One-hundred-fifty years ago the Emancipation Proclamation could not be enforced in areas still under rebellion, but as the army took control of Confederate regions, the slaves in those regions were emancipated rather than returned to their masters.
The Proclamation cleared the way for schools like Virginia State University to be chartered in 1882. Panelists, during a symposium will discuss the impact of the Emancipation Proclamation from 1863 to 1963, on Saturday, Feb. 16, 10 a.m.-2 p.m. One member of the panel will be Lucious Edwards, PhD, who is the archivist for VSU and teaches history at the University.
“Virginia had shares of stock in railroad companies and canals and things like that. They had gone to borrowing money from people in Europe because they did not have money to build these things,” Dr. Edwards said. “The railroad right here, south of the school, was one of the ones [railroad] that the State of Virginia sold its interest in. And some of the money from that sale was used to charter Virginia State.”
There were some people who believe that the money from that sale could not be used to charter a school for African Americans. The land for VSU was purchased right in the middle of Ettrick - a mill town. It took a number of years before the relationship between Ettrick and the college, or as Dr. Edwards called it towns and gowns, reached a mutual understanding. There were people, who said “why are they spending money over there and they’re not spending money on us.” But the Readjuster Party paved the way for schools of higher learning for African Americans.
According to “Jumpin’ Jim Crow” (Jane Dailey; Glenda Elizabeth Gilmore and Bryant Simon), The Party “was a political biracial coalition formed in Virginia in the late 1870s during the turbulent period following the Reconstruction era. Readjusters aspired ‘to break the power of wealth and established privilege’ among the planter elite of white men in the state and to promote public education. Their program attracted biracial support.”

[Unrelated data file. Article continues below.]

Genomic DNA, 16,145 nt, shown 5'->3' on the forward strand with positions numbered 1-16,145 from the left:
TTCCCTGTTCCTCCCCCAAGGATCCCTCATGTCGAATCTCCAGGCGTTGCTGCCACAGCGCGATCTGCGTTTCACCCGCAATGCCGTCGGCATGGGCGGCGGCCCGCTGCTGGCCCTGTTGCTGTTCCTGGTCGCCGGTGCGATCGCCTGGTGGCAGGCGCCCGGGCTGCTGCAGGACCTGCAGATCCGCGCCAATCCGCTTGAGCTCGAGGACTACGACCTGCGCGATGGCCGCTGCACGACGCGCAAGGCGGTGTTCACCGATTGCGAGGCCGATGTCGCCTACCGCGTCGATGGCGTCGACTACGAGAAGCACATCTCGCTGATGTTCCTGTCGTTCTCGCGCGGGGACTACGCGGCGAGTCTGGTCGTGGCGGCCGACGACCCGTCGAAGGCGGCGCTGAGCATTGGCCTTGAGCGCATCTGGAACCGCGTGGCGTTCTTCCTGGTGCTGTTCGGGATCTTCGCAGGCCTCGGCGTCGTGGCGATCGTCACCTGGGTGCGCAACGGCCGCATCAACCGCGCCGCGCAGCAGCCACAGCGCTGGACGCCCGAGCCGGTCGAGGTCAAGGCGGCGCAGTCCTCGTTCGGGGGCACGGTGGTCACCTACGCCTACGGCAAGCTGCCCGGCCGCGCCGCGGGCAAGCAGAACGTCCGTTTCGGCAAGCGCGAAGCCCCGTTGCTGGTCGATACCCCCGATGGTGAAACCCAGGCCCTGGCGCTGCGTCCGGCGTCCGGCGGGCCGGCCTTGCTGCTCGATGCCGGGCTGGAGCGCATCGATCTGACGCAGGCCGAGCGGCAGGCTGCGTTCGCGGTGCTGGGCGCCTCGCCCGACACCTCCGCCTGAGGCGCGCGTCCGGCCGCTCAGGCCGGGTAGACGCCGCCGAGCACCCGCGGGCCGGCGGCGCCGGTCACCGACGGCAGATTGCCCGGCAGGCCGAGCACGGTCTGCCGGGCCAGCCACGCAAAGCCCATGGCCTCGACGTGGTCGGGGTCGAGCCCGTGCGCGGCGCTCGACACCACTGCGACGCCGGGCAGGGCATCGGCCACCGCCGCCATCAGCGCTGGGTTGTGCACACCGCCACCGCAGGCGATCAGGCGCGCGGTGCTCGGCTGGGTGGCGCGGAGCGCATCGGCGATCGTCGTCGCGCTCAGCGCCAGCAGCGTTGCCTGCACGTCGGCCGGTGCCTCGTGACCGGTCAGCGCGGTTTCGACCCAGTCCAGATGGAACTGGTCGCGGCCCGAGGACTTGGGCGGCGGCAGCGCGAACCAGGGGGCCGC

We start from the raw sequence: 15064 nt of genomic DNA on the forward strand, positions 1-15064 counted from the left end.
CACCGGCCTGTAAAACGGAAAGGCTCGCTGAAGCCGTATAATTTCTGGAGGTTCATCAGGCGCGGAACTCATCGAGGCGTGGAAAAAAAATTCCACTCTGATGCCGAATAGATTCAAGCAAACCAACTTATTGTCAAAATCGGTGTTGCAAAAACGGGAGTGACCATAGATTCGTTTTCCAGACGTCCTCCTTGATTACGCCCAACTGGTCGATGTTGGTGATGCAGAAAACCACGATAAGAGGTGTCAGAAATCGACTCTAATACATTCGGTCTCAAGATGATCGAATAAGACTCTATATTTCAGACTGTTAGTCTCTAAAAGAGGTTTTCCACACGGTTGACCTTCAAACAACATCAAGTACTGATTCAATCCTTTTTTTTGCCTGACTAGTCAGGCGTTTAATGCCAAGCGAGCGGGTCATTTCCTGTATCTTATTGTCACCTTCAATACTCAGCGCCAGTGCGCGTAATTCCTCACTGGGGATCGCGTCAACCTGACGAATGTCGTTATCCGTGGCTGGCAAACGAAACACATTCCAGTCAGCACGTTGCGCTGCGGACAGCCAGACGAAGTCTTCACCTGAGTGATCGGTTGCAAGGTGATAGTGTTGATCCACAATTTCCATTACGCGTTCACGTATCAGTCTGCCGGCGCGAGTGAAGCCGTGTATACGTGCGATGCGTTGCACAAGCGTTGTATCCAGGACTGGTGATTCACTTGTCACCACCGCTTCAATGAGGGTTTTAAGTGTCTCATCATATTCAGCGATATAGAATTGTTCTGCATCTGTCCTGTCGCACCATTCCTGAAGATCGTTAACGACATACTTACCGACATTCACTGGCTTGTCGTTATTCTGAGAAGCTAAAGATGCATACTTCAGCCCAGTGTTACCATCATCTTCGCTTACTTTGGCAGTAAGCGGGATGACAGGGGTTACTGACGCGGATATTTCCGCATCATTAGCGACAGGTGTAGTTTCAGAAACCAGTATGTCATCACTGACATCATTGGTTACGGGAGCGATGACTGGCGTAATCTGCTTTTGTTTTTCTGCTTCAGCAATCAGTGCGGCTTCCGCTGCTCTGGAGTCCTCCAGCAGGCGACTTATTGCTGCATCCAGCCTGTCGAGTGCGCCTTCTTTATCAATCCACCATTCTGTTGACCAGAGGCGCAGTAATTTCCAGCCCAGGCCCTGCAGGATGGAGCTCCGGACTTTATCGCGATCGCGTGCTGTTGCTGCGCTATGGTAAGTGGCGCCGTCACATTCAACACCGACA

John Mercer Langston, the first dean of the law school at Howard University was the first president of what is now Virginia State University. Langston was also the first black person elected to Congress from Virginia, and he was the last for another century.
Jim Crow laws (which was a belittling expression meaning, “Negro”) legalized racial segregation of public facilities, including all transportation; serving on juries or running for any office; and black’s lost political voice. Most were disfranchised until after the mid-1960s, when the civil rights movement enforced integration.
In the beginning, as it is today VSU was a walking campus. Students looked after each other. Yet it was an uneasy relationship. VSU is the oldest school in Virginia to be chartered as a teacher’s school. But they had a dual component, a teacher’s school and a collegiate school.
VSU had all the courses that you would expect at a liberal arts college. They had all of the courses that you would find at UVA; Greek, Latin, anatomy and other liberal arts programs.
“In fact,” said Edwards. “That was one of the things that the General Assembly questioned. Albert Harris, Virginia legislator, said, “Where would you go to find the people to teach all these courses? And, it’s written in the record ‘you do not know all of us’ Harris told the legislature.”
“Usually, when you ran into a HBCU (Historic Black Colleges and Universities), they would be a normal and industrial or agricultural school,” Edwards said. “It was the only school that I’m aware of that added a te